In the words of Erich Fromm, an internationally renowned social psychologist, "By alienation is meant a mode of experience in which the person experiences himself as an alien. He has become, one might say, estranged from himself. The alienated person is out of touch with himself as he is out of touch with any other person".
Yet, there is so much more to alienation than the physical removal of one's person from a situation, a unit, or society as a whole. One can be physically present and still alienated. Through shallow communication, no communication at all, a lack of fellow feeling or concern, or an obvious disdain for those involved, such displays are tantamount to alienation.
Therefore, the state of alienation embodies not only the physical aspect of one's being, it also involves one's psyche, one's mental and emotional state, as well as one's overall sense of self-worth or the consideration of the feelings of others involved.
Realistically, we've all been guilty of it. Often used as a defense mechanism, young and old alike have alienated themselves for one reason or another. Due to innate shyness, lack of acceptance from their peers, failed relationships, unique personality traits, or disillusionment from society as a whole, children and adults have all resorted to this "survival technique" of sorts, from one time or another.
However, for those who find their way out from under this affliction, it is relatively with ease that they assimilate themselves back into society, their family unit, or whatever situation they alienated themselves from the very beginning. Unfortunately for others, this assimilation is not so easily achieved.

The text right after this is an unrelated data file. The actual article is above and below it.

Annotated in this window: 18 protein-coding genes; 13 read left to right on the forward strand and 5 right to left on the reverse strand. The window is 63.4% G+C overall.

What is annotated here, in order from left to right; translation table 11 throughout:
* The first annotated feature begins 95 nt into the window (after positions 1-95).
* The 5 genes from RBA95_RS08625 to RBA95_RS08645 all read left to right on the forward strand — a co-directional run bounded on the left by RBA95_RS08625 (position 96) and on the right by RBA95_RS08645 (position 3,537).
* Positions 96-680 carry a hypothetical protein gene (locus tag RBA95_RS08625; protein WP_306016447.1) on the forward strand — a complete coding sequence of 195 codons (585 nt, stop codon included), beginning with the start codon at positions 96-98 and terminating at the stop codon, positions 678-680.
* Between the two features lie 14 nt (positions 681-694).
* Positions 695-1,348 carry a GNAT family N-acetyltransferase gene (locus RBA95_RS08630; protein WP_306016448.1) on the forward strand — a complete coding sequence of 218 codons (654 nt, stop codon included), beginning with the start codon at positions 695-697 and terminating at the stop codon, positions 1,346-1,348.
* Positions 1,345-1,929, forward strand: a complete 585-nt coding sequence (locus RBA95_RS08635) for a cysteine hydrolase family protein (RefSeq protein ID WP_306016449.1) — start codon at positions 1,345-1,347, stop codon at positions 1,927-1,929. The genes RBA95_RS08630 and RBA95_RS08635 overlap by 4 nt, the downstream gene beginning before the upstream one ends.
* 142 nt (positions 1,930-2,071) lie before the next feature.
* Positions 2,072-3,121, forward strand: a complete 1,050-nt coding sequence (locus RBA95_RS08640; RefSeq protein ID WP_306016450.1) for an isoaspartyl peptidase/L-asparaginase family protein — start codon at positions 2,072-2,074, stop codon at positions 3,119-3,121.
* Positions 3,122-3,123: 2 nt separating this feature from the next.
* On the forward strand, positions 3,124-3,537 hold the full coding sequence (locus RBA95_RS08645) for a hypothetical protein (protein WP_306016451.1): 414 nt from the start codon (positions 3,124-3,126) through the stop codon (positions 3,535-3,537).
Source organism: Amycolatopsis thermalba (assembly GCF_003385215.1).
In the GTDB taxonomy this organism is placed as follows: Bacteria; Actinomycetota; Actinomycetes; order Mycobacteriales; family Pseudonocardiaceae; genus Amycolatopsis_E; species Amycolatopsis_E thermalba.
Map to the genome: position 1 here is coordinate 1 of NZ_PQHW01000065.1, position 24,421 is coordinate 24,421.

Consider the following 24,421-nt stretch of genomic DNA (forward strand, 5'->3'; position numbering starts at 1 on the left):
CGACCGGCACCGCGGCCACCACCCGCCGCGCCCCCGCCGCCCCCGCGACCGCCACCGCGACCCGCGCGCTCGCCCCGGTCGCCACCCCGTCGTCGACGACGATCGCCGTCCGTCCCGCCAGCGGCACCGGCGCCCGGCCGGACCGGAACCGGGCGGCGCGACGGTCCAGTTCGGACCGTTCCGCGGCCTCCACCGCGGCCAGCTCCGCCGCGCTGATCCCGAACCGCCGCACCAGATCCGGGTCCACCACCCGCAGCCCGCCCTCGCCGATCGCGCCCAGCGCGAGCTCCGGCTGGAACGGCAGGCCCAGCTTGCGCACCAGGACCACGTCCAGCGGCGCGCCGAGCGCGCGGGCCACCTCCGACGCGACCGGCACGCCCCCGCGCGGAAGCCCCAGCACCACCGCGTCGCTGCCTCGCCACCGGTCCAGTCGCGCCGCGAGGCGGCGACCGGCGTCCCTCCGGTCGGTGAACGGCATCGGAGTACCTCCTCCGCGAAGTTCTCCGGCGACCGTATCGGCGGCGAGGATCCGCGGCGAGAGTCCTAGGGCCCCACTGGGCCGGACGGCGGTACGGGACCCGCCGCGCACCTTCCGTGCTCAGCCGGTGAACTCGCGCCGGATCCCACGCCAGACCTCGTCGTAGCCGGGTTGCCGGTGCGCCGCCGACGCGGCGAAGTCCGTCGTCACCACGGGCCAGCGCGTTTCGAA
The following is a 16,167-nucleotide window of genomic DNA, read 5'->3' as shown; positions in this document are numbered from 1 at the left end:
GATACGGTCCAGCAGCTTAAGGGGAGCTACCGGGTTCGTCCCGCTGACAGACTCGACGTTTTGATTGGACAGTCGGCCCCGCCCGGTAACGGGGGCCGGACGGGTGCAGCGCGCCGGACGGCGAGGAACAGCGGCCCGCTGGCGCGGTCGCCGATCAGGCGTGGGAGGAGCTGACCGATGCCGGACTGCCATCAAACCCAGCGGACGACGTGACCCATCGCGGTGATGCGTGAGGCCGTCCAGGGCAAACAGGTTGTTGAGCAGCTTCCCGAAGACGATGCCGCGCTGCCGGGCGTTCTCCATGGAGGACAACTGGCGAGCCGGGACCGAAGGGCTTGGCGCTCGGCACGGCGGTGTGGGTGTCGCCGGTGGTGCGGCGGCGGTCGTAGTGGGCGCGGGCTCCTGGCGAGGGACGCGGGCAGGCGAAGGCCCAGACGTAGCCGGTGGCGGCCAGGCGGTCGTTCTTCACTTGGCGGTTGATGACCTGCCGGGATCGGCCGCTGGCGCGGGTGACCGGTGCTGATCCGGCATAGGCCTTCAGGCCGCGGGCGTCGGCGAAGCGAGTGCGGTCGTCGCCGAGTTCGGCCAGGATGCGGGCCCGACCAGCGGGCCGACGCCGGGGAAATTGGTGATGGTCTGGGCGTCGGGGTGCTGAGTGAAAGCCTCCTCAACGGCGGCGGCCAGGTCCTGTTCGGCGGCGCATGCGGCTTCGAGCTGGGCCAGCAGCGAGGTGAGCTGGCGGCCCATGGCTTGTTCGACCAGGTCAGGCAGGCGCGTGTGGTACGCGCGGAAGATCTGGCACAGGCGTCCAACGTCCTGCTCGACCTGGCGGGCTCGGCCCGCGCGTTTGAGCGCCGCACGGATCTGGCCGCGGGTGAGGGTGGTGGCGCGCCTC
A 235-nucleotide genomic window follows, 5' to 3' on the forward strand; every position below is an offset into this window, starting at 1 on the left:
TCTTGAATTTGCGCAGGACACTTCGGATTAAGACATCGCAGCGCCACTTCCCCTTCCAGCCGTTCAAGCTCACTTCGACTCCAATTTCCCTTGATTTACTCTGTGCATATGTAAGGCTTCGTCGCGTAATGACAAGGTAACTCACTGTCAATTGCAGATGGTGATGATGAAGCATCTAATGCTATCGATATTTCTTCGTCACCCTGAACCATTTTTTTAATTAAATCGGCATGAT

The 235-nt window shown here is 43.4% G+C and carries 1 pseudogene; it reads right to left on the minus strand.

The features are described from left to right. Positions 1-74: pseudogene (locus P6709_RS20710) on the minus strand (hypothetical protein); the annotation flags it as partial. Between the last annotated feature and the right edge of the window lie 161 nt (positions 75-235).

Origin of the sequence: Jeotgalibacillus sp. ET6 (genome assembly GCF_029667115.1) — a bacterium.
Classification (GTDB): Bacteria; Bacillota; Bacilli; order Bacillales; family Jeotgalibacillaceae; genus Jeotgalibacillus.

For some, mental and emotional factors may prevent them from achieving this. Yet for others, disillusionment from internal or external factors may stagnate their desire to even make an attempt. In these extreme cases of alienation, not only does one alienate themselves from others, others (through a lack of understanding or know-how in handling such a delicate situation) tend to alienate themselves as well.
To those whom it really matters, such alienation wreaks much havoc on marriages, friendships, and intimate acquaintances. Relationships suffer, jobs suffer, a person's entire lifestyle is effected. Sadly, once the alienation begins, it can be extremely hard to turn back the hands of time.
Ironically, with all the advancements made in communication technology via cell phones, Blackberrys, e-mail, instant messaging, and the Internet, never before have we seen such a surge in alienation. Thereby, proving that one can have all the tools for communication and human interaction readily available, and still not use them to the full.
In conclusion, whether alienation occurs due to psychological or emotional break down, or to inside or outside influences, it's a painful experience that not only effects the estranged person himself, it stands to reason that it effects others as well. Easy to be a victim of, yet hard (for many) to overcome, it's a condition that has a profound effect on us one and all.